4. State laws sometimes link your legal documents in different ways
Some states directly or indirectly link estate plans with marriage laws, estate taxes, divorce laws, and many more. This leads to the possibility of one set of laws overlapping those of another state. Naturally, this may have consequences for your estate planning documents and cause a legal issue, so be sure to take heed.
5. The laws governing estate plans consistently change
Laws are constantly shifting, so even if you’ve lived in a state before, you may want to review current laws. State estate laws undergo frequent review, modification, and amendment, so what was acceptable years ago may not be anymore. Additionally, interpretations may have changed over the course of several amendments. This is something you’ll want to know as you adjust your estate.
State-Specific Estate Planning Laws in California
California has peculiar variations in its estate laws, though the general principles are uniform across the US. Some of the state-specific estate laws in California are:
1. California Euthanasia Laws
These are specific laws that control euthanasia (“mercy killing”) and any life support withdrawal medical directive from an individual who has a terminal illness. You may want to consider this when making health care decisions, long-term care choices, and life care calls in your estate plan for your future self.
2. California Trust Laws
These legal requirements are concerned with effectively managing an individual’s assets while they are still alive. They ensure an easy transfer to a particular relative or loved one after death. This may be especially applicable if someone else relies on your contribution to manage their financial affairs.
3. California Living Wills Laws
This set of laws controls the documented treatment preference of an individual if they lose consciousness or become incapable of communicating their wants. The person can also declare if they want to be euthanized or left on life support. This is related to #1 on the list, but you can also use these laws to make a personal decision about the type of care you want if you’re incapacitated.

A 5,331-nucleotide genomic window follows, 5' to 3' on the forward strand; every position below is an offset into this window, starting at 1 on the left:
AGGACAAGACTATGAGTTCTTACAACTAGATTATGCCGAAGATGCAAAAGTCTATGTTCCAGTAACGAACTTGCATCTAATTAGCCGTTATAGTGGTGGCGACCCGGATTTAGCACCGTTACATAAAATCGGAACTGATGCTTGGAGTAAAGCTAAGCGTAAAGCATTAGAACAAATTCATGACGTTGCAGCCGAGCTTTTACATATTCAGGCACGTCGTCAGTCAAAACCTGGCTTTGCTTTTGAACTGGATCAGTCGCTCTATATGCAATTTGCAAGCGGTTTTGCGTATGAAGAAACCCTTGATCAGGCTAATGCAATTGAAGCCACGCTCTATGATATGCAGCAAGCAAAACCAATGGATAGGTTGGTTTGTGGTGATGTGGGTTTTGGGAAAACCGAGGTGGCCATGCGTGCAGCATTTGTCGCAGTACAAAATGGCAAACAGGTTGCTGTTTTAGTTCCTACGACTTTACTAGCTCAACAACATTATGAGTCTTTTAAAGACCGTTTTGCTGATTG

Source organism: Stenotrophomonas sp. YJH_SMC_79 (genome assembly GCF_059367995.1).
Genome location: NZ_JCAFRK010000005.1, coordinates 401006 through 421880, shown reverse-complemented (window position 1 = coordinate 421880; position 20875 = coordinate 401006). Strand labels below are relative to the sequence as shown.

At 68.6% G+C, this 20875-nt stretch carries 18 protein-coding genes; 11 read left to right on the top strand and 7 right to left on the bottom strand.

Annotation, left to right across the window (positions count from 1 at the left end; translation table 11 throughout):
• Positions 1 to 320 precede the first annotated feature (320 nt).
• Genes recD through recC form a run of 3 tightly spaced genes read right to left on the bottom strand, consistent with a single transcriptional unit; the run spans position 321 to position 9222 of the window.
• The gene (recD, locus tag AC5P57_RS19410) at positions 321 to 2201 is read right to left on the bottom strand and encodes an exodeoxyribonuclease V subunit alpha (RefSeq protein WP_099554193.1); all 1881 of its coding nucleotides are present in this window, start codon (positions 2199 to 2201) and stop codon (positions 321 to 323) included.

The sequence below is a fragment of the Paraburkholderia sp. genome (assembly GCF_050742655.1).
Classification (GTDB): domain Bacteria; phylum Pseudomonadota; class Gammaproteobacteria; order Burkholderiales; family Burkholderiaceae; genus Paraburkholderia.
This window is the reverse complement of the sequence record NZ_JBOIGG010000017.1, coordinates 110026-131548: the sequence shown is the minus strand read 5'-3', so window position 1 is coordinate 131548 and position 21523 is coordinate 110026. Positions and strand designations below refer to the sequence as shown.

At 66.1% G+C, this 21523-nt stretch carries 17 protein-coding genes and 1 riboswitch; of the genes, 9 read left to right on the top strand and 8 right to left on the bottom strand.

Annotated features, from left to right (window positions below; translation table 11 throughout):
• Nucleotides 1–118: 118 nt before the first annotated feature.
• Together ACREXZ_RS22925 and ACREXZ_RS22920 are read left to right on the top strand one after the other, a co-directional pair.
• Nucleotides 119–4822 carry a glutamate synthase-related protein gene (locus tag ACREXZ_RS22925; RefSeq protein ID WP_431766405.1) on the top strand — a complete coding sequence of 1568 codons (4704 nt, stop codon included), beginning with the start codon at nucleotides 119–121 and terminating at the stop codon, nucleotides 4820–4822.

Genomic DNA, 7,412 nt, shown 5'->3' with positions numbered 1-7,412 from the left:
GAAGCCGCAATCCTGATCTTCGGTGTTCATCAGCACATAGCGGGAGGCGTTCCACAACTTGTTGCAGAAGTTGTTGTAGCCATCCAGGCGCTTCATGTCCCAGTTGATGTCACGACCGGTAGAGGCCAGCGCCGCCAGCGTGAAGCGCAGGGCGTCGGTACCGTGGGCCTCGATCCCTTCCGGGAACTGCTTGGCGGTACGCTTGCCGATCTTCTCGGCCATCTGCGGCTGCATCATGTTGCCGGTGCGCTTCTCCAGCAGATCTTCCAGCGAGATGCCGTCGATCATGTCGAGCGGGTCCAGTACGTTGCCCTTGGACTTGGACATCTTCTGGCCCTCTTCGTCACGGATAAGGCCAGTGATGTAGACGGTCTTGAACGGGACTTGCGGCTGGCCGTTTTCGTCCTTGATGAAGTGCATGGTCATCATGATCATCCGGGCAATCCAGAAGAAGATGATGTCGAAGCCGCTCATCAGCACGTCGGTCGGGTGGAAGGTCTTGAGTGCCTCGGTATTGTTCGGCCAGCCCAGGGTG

4. California Wills Laws
These contain laws that control the drafting, signing, and implementation of a will. Unlike laws in other states, California will laws do not accept “oral wills.” If you were relying on one in your previous state, it’s time to consider estate matters in your new state.
5. Revocable Living Trusts in California
These laws control the activity of a loved one over the property of an incapacitated or deceased individual. This is to prevent properties from going through probate whenever possible.
6. California Durable Power of Attorney Laws
These control the legal transfer of authority to a specific person to make artificial life support decisions for an incapacitated individual. For example, if you experience any complications during surgery, the power of attorney may chip in to make some critical medical decisions on your behalf.
7. California Civil Statute of Limitations Laws
These are laws that place limits on the period over which an individual can be sued over wrongdoing. This can prevent someone from going after your estate after you pass away.
Legal Estate Planning Documents You Need to Prepare in California
The following are documents that need to be prepared for legal estate planning in California. Keep in mind that you don’t necessarily need all of these in every situation.
- Last will and testament
- Revocable living trust
- Financial powers of attorney (POA)
- Proof of identity documents
- Advanced healthcare (AHCD)
- Living will
- Pour-over will
When to Seek Power of Attorney
Power of attorney is assigned to an individual who is 18 years or older chosen by “the donor” (estate holder). This person effectively manages the health, finance, and assets of the donor if death or incapacitation strikes.
In estate planning, you may want to assign power of attorney from the very beginning of the plan. This ensures that you have peace of mind that you’ll be cared for according to estate law if something happens. It also ensures that a competent person is present to represent your best opinion.
Need Help Reviewing or Initiating Estate Planning?
Estate planning initiation or review is a tedious process and is almost impossible without legal assistance. A People’s Choice possesses a highly qualified team of legal document assistants that can provide you with all the estate planning documents you require for a much lower fee than a law firm.
A People’s Choice can help you fill out your estate administration or planning documents completely and correctly the first time, avoiding delays and costly errors. Many of our clients have successfully initiated their estate planning in California through us, and we can help you do the same. To get started, you can contact us here or call us directly at 800-747-2780.